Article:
Bus/coach drivers spend most of the day sitting in the cabs of their vehicles. Some cabs are sealed off from the passenger area by security screens. Coach drivers get out of the cab to load and unload luggage, or to help disabled or elderly passengers. Bus drivers normally get out only at official tea or lunch breaks.

Some bus and coach drivers have to wear a uniform, which the company provides.

Trainees working towards the passenger carrying vehicle (PCV) licence may earn around £11,000 a year.

Getting Started with this Career Choice

There are around 220,000 people employed in the bus and coach industry and, as drivers are currently an 'ageing workforce', it is predicted that there will be a need to recruit around 30,000 drivers a year over the next few years. Eighty per cent of employment in the bus industry is represented by six main companies - Arriva, First, Go-Ahead, National Express, Stagecoach and Transdev. There are vacancies throughout the UK.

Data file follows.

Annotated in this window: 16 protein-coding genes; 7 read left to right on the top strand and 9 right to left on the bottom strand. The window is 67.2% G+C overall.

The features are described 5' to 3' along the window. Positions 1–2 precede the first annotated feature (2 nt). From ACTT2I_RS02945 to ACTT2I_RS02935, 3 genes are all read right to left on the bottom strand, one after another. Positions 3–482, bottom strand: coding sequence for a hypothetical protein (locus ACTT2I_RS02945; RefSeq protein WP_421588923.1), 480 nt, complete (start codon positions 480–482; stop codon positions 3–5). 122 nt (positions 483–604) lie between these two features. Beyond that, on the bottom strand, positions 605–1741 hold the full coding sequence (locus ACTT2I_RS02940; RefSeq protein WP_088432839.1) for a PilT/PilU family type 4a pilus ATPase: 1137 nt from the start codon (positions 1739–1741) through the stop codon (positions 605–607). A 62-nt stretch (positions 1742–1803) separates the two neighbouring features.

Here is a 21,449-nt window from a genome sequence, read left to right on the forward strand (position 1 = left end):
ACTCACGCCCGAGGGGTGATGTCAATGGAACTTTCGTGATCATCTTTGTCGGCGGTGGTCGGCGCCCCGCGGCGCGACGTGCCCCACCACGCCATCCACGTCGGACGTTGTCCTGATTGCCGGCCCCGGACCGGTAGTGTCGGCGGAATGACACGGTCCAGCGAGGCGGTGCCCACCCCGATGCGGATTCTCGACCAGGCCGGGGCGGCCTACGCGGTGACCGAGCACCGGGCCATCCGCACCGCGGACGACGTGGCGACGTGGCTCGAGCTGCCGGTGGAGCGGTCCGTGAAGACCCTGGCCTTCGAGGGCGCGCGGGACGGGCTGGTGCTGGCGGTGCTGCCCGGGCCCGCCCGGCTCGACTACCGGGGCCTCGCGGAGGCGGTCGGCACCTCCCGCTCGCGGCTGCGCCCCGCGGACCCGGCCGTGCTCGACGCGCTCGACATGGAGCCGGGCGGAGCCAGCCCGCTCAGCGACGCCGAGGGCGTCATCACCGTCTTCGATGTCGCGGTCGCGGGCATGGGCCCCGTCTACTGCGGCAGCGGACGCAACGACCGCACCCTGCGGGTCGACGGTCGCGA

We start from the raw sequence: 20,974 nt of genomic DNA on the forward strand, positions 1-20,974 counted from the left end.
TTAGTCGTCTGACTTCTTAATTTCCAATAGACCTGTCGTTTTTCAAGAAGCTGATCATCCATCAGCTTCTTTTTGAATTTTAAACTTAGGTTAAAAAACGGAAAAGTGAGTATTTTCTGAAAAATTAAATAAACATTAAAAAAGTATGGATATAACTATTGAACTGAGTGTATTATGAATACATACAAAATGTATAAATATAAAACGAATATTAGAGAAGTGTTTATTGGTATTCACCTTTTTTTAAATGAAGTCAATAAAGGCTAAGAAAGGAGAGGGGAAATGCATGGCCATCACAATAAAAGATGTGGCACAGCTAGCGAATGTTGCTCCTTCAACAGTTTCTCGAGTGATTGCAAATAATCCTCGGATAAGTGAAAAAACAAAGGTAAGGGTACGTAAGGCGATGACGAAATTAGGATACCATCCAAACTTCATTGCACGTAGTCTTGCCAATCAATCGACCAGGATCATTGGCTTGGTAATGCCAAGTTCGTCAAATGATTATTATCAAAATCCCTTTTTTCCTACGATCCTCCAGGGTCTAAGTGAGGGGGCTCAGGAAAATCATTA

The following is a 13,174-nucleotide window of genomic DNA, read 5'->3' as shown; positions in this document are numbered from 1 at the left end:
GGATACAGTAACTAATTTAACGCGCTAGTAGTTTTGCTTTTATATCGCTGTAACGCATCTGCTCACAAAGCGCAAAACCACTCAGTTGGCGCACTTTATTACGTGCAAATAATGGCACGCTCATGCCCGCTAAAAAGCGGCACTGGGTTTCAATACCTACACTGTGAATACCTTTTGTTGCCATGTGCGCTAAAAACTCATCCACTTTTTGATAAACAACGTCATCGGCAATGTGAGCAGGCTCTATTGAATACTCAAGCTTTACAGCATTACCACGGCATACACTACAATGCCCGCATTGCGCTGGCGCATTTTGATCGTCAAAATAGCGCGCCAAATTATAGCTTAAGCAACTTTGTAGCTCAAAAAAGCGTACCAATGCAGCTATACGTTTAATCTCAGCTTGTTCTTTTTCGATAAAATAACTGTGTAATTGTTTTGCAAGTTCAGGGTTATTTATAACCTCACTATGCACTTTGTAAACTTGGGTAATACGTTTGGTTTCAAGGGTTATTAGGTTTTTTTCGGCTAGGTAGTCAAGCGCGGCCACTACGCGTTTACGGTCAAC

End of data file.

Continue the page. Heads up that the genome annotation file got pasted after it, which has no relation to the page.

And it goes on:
Companies employing drivers may run local bus services, long distance touring coaches, or both. Other companies specialise in short ferrying services for special groups. Those working with vulnerable groups of people must provide evidence that they have no criminal record.

Jobs may be advertised in the local press, in Connexions centres and Jobcentre Plus offices, and on the websites of bus and coach companies.

Education and Training

The essential qualification for driving any kind of bus or coach is the PCV licence. To train for this licence, a full UK driving licence is required.